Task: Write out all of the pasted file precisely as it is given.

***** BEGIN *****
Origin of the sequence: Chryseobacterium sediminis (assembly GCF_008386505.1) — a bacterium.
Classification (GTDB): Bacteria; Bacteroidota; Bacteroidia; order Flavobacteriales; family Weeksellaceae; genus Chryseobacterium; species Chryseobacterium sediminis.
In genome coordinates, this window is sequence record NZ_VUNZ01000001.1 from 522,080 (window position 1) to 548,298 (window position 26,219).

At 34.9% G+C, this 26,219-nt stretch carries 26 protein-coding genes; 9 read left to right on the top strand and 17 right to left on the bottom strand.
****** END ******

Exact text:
Origin of the sequence: Chryseobacterium sediminis (assembly GCF_008386505.1) — a bacterium.
Classification (GTDB): Bacteria; Bacteroidota; Bacteroidia; order Flavobacteriales; family Weeksellaceae; genus Chryseobacterium; species Chryseobacterium sediminis.
In genome coordinates, this window is sequence record NZ_VUNZ01000001.1 from 522,080 (window position 1) to 548,298 (window position 26,219).

At 34.9% G+C, this 26,219-nt stretch carries 26 protein-coding genes; 9 read left to right on the top strand and 17 right to left on the bottom strand.